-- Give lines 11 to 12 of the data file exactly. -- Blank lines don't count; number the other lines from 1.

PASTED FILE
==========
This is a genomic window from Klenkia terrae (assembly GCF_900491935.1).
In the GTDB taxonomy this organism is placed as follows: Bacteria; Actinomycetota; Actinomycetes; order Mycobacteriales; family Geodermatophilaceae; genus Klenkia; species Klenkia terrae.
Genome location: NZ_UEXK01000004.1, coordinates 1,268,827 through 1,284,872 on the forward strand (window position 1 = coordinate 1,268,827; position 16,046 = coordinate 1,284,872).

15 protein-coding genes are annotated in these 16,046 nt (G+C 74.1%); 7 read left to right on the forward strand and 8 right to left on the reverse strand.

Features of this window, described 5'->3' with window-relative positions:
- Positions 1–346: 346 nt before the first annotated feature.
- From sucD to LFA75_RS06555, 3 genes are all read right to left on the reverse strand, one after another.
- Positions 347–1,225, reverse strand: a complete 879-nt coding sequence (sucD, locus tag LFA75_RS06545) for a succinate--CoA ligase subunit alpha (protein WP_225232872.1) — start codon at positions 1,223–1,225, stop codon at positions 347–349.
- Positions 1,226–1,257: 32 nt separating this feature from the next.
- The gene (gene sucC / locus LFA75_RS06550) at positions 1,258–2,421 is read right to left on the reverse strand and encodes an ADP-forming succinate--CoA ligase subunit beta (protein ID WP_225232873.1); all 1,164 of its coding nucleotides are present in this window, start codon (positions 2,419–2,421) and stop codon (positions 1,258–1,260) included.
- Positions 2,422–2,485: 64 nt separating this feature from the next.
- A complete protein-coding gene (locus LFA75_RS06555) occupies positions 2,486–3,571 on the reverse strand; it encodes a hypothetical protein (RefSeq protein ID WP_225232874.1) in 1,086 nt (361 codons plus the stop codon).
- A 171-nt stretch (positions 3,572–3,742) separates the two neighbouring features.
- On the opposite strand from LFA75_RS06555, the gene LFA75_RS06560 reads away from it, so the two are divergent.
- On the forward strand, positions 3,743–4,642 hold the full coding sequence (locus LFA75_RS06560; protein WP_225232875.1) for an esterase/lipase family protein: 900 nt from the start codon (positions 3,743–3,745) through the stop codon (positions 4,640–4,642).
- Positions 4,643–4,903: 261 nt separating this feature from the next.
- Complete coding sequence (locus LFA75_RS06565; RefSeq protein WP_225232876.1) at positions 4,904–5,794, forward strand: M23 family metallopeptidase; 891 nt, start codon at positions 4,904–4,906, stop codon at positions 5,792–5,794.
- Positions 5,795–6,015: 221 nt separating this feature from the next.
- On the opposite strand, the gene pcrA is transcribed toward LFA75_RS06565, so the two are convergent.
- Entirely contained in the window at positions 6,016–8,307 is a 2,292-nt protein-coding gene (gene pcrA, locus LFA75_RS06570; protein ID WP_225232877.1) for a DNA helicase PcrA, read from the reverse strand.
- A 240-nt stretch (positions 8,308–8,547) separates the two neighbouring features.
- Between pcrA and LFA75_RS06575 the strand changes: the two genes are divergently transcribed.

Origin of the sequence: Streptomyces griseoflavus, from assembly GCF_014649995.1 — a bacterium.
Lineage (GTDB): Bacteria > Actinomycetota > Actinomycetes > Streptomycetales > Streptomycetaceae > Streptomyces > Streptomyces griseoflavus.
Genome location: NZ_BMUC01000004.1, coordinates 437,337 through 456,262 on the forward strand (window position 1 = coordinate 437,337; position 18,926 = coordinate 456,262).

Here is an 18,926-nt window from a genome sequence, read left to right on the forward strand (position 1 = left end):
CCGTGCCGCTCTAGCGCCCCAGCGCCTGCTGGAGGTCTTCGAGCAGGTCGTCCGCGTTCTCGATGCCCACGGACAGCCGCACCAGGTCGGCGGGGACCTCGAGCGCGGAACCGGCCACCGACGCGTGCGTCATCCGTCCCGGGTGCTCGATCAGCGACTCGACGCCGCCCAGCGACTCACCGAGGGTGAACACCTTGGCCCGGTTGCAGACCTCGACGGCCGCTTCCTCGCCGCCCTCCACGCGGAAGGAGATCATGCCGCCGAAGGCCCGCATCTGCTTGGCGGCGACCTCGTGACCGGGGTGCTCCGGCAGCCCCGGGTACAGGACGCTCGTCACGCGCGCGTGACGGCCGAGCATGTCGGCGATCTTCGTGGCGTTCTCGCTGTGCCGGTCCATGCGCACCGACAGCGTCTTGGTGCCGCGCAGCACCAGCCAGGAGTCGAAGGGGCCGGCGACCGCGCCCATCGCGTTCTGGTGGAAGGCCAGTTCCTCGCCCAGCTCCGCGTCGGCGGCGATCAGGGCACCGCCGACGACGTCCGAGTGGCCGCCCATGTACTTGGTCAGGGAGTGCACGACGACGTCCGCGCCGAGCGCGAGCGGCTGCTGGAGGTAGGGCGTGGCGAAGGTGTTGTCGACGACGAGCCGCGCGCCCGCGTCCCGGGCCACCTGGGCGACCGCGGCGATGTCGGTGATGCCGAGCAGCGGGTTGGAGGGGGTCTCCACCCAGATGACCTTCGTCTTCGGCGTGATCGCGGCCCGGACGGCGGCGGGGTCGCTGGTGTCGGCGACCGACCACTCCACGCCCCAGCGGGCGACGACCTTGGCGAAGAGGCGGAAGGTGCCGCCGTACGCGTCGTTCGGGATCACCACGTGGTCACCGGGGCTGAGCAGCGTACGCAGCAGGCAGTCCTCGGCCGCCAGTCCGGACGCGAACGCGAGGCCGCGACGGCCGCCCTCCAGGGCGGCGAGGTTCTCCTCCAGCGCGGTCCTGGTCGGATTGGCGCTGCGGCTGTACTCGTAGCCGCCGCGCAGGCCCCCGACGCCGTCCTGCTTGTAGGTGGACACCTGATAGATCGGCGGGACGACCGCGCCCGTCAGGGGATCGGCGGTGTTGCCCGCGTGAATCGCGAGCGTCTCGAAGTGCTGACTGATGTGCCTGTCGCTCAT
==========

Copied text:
- Positions 2,422–2,485: 64 nt separating this feature from the next.
- A complete protein-coding gene (locus LFA75_RS06555) occupies positions 2,486–3,571 on the reverse strand; it encodes a hypothetical protein (RefSeq protein ID WP_225232874.1) in 1,086 nt (361 codons plus the stop codon).